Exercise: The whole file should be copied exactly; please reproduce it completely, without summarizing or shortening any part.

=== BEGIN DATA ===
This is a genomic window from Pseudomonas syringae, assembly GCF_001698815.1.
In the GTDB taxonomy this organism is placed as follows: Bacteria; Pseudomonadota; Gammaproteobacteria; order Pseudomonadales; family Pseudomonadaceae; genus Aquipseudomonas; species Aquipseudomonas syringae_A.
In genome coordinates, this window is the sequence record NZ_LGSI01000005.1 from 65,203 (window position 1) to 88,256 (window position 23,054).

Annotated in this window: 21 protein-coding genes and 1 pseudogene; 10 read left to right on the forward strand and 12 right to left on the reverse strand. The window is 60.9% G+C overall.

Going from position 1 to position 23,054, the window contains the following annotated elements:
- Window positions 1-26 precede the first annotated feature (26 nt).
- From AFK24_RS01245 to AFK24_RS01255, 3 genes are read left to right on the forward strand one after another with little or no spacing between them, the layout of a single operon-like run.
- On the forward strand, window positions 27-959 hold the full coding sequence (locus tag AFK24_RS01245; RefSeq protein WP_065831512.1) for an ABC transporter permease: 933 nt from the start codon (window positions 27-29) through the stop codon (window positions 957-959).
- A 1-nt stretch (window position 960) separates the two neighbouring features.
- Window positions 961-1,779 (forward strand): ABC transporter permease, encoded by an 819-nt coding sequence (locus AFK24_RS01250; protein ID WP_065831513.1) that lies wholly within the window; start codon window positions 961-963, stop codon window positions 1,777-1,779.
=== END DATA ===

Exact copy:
This is a genomic window from Pseudomonas syringae, assembly GCF_001698815.1.
In the GTDB taxonomy this organism is placed as follows: Bacteria; Pseudomonadota; Gammaproteobacteria; order Pseudomonadales; family Pseudomonadaceae; genus Aquipseudomonas; species Aquipseudomonas syringae_A.
In genome coordinates, this window is the sequence record NZ_LGSI01000005.1 from 65,203 (window position 1) to 88,256 (window position 23,054).

Annotated in this window: 21 protein-coding genes and 1 pseudogene; 10 read left to right on the forward strand and 12 right to left on the reverse strand. The window is 60.9% G+C overall.

Going from position 1 to position 23,054, the window contains the following annotated elements:
- Window positions 1-26 precede the first annotated feature (26 nt).
- From AFK24_RS01245 to AFK24_RS01255, 3 genes are read left to right on the forward strand one after another with little or no spacing between them, the layout of a single operon-like run.
- On the forward strand, window positions 27-959 hold the full coding sequence (locus tag AFK24_RS01245; RefSeq protein WP_065831512.1) for an ABC transporter permease: 933 nt from the start codon (window positions 27-29) through the stop codon (window positions 957-959).
- A 1-nt stretch (window position 960) separates the two neighbouring features.
- Window positions 961-1,779 (forward strand): ABC transporter permease, encoded by an 819-nt coding sequence (locus AFK24_RS01250; protein ID WP_065831513.1) that lies wholly within the window; start codon window positions 961-963, stop codon window positions 1,777-1,779.